2. Beverages – Plan on about 3 beverages per person, with coffee drinkers consuming on average one cup every 1.3 hours. First, consider the length of the event. For example, an evening cocktail party requires considerably less food than an entire afternoon or all-day event. The longer guests remain, the more they’ll consume. When estimating, always round up to be on the safe side. Some will eat more, others less. It will all balance out in the end. Try to anticipate which foods/drinks are most popular and will disappear quickly. Order more of these selections. 3. Breakfast – People usually drink 2 beverages on average – either juice, coffee, tea, etc. Fruit makes an excellent breakfast dessert. Choose from Pancakes, Egg Sandwich, Egg, Ham & Cheese, Hash Browns. Plan for one sandwich per person. faithfernandez More » ShareTweetShare on Google+Pin on PinterestSend with WhatsApp,Virtual Schools PasadenaHomes Solve Community/Gov/Pub SafetyPASADENA EVENTS & ACTIVITIES CALENDARClick here for Movie Showtimes Business News Pasadena Eats, The Dining Blog How to Order the Perfect Amount of Food for Your Next Event From STAFF REPORTS Published on Wednesday, March 1, 2017 | 12:04 pm Community News Top of the News Your email address will not be published. Required fields are marked * Subscribe Visit Lucky Boy at 640 S Arroyo Parkway or 531 East Walnut Street. Visit http://therestaurantrepublic.com/pasadenanowcatering for more information. Pasadena Will Allow Vaccinated People to Go Without Masks in Most Settings Starting on Tuesday Get our daily Pasadena newspaper in your email box. Free.Get all the latest Pasadena news, more than 10 fresh stories daily, 7 days a week at 7 a.m. Make a comment 1. Appetizers – If you’re having just an evening function with no dinner, plan on at least 10 – 15 pieces per person. Round up, especially if it’s going to be served buffet style, as people tend to eat more than if a tray is passed. Name (required) Mail (required) (not be published) Website First Heatwave Expected Next Week Herbeauty5 Things To Avoid If You Want To Have Whiter TeethHerbeautyHerbeautyHerbeauty10 Brutally Honest Reasons Why You’re Still SingleHerbeautyHerbeautyHerbeauty10 Questions To Start Conversation Way Better Than ‘How U Doing?’HerbeautyHerbeautyHerbeautyThese Are 15 Great Style Tips From Asian WomenHerbeautyHerbeautyHerbeautyA Mental Health Chatbot Which Helps People With DepressionHerbeautyHerbeautyHerbeautyWant To Seriously Cut On Sugar? You Need To Know A Few TricksHerbeautyHerbeauty 4. Lunch – Sandwiches make a great lunch. Choose from Steak Sandwich, Charbroiled Chicken Sandwich, Pastrami, Double Cheese Burger, BLT Sandwich, Avocado Sandwich, Tuna Melt, Grilled Ham & Cheese Sandwich, Fish Sandwich or Patty Melt. Offer a selection of drinks like water and soda. If you’re having sandwiches, allow for 1 -2 per person. Community News EVENTS & ENTERTAINMENT | FOOD & DRINK | THE ARTS | REAL ESTATE | HOME & GARDEN | WELLNESS | SOCIAL SCENE | GETAWAYS | PARENTS & KIDS 9 recommended0 commentsShareShareTweetSharePin it The date is set, the guests have been invited! Now how do you feed them all? The question is worthy of some consideration. No host wants to be in the embarrassing situation of having run out of food. Neither is it good to over-order, over-pay, and have to throw out leftovers – or find people not too stuffed to refuse to take home a doggy bag. More Cool Stuff Keep in mind that having a myriad of different food options means that you should serve them in smaller portions. People will want to try a little of everything, so you can offer bite-sized portions and they’ll still have sufficient. Lucky Boy offers a variety of food with catering options over $250 – here is a quick overview of how to plan your menu. 5. Dinner – Offer a vegetarian option like an Avocado Sandwich, Garden Burger or Green Salad plus sides like Fries, Onion Rings or Fried Zucchini; Plan for one entree and two sides per person. Pasadena’s ‘626 Day’ Aims to Celebrate City, Boost Local Economy Home of the Week: Unique Pasadena Home Located on Madeline Drive, Pasadena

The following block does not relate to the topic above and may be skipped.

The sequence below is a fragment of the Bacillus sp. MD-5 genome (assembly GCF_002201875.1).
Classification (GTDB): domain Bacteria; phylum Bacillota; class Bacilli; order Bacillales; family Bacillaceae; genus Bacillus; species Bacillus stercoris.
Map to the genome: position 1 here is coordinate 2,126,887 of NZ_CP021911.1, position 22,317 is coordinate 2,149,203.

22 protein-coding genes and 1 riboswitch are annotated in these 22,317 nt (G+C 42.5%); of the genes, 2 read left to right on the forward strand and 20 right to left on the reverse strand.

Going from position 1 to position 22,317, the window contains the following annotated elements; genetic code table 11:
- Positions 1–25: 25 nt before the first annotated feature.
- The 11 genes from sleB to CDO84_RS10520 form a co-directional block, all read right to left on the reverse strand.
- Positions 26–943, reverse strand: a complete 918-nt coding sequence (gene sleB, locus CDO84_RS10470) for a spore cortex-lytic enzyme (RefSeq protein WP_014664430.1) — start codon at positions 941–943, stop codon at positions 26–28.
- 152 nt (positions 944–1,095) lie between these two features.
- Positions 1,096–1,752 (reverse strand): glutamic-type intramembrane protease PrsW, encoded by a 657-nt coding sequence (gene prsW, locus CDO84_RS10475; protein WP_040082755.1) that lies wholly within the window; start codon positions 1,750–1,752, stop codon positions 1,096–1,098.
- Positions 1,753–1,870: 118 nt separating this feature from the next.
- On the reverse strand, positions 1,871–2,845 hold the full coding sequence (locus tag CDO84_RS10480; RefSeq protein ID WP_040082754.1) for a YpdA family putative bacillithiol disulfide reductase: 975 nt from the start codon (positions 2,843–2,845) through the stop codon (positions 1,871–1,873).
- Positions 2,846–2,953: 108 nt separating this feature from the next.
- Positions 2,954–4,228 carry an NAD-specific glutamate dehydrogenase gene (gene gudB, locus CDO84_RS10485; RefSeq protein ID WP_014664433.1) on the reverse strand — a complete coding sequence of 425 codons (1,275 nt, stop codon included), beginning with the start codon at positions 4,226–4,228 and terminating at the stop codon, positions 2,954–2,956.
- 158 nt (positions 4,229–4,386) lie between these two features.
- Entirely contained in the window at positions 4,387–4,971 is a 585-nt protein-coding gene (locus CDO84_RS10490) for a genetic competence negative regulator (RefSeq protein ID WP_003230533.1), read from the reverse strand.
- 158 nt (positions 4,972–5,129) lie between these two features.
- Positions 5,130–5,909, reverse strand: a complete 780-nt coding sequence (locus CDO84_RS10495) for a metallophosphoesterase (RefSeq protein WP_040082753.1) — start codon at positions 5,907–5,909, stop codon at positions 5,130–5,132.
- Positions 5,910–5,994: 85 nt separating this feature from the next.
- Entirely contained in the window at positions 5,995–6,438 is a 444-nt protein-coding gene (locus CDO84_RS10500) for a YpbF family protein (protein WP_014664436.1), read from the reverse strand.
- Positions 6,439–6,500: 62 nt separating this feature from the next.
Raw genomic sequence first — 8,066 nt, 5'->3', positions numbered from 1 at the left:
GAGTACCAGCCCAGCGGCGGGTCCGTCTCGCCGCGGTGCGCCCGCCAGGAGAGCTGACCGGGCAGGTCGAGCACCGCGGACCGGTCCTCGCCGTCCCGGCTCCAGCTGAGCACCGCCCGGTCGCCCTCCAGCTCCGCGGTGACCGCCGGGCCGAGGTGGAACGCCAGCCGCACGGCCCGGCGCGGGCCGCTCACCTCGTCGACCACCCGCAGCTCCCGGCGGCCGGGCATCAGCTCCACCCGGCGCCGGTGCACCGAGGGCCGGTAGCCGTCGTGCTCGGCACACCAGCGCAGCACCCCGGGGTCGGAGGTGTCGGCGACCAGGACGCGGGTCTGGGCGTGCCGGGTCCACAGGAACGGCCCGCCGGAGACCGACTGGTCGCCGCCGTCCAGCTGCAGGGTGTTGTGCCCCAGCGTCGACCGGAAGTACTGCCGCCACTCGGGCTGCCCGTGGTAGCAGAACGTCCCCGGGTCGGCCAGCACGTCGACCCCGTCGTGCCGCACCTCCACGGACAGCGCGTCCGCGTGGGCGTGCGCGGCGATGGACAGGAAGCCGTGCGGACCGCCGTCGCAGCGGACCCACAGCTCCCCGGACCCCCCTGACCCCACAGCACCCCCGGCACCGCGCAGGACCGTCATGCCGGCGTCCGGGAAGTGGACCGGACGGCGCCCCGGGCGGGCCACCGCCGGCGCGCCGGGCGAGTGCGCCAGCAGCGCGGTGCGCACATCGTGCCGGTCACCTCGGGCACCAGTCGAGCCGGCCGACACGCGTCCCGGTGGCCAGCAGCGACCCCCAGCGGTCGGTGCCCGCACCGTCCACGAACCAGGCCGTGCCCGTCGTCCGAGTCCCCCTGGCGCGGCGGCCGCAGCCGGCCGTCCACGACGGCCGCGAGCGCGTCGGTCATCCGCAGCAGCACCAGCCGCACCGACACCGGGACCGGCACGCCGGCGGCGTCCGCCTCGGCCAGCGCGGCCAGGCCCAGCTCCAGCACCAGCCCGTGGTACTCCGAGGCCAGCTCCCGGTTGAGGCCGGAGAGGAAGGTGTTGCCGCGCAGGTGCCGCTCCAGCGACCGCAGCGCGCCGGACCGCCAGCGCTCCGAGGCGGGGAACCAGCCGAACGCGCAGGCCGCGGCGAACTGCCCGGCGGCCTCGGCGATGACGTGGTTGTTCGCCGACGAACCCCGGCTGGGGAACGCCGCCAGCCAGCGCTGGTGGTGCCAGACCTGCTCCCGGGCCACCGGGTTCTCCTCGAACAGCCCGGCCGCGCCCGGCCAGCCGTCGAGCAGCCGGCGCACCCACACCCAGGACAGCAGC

The U.S government is currently running an unprecedented $1.3 trillion budget deficit (that’s $1,300 billion). Regardless of the recent pronouncement from the deficit commission, there is no plan to do much in the way of addressing the deficit. President Barack Obama’s budget projections show the current level of spending continuing as far as the eye can see. The Republicans, who are about to control the House, have no interest in raising taxes. Republicans continue to claim that the problem is out-of-control spending (thanks to both Presidents George W. Bush and Obama). They are calling for cancellation of the remaining stimulus spending and further cuts in federal spending. Democrats blame the deficit on President Bush’s tax cuts. They want to increase income taxes at least on the high-income earners, if not on everybody. Both could be rightIt is possible that they are both correct. Perhaps a little historical context can help us see what has truly transpired. In January 2001, we were at the end of the Clinton presidency. The budget had a $160 billion surplus, and the government had been split for six years between a Republican Congress and a Democratic president. We will soon have a similar split government. But can we expect to see a surplus any time soon? Not unless government makes big changes in the current budget. So what has changed since Clinton’s term ended?To examine this, I compared the current federal spending and tax receipts to those at the start of 2001. The latest figure for U.S. government spending is $3.75 trillion for third quarter 2010. At the start of 2001, federal spending was $1.94 trillion. To be fair, we need to adjust the 2001 spending to account for inflation since then, which has amounted to about 23 percent, and for population growth, which has been 9.5 percent. So to spend the equivalent amount per person today would take $2.63 trillion. That means we are currently spending $1.12 trillion more per year than what we were spending at the end of the Clinton administration, even after adjusting for population growth and inflation.On the revenue side, the latest 2010 number is $2.42 trillion. The 2001 number was $2.10 trillion. When I adjust the 2001 revenue for inflation and population growth, the equivalent revenue today would be $2.84 trillion. Thus, revenue is $420 billion lower today than it was in 2001 once we make the adjustments for inflation and population.Spending outpaced revenuesSo in comparing the changes to revenues and expenditures, we find that federal government revenues have dropped by 15 percent since 2001 on a constant dollar, per capita basis (with half of the drop due to the just-ended recession and half having occurred before the recession). Meanwhile, federal spending has increased by an astonishing 43 percent over the same period, again after the adjustments for inflation and population growth. These numbers suggest that the deficit has been caused much more by out-of-control spending than by a shortage of tax revenues.So for a start, Congress should reduce spending to an amount equivalent to the end of President Clinton’s term adjusted for inflation and population growth. That would shrink the current federal deficit to a fairly manageable $230 billion. Anyone protesting (and there would be many in both parties) would have to explain how President Clinton and the Republican Congress had been stingy or misguided back in 2001 when they managed on that level of spending. The tax receipt data from 2007 suggests that as we continue to recover from the recession, tax revenues should rise by about $200 billion without needing to raise any tax rates. That would give us a balanced budget.Returning government spending to the equivalent of 2001 levels would be difficult politically. Both bureaucrats and politicians will scream to protect their favorite programs. But it would balance the budget. And, by my memory, government did plenty back in 2001. I say, let’s return to the Clinton administration.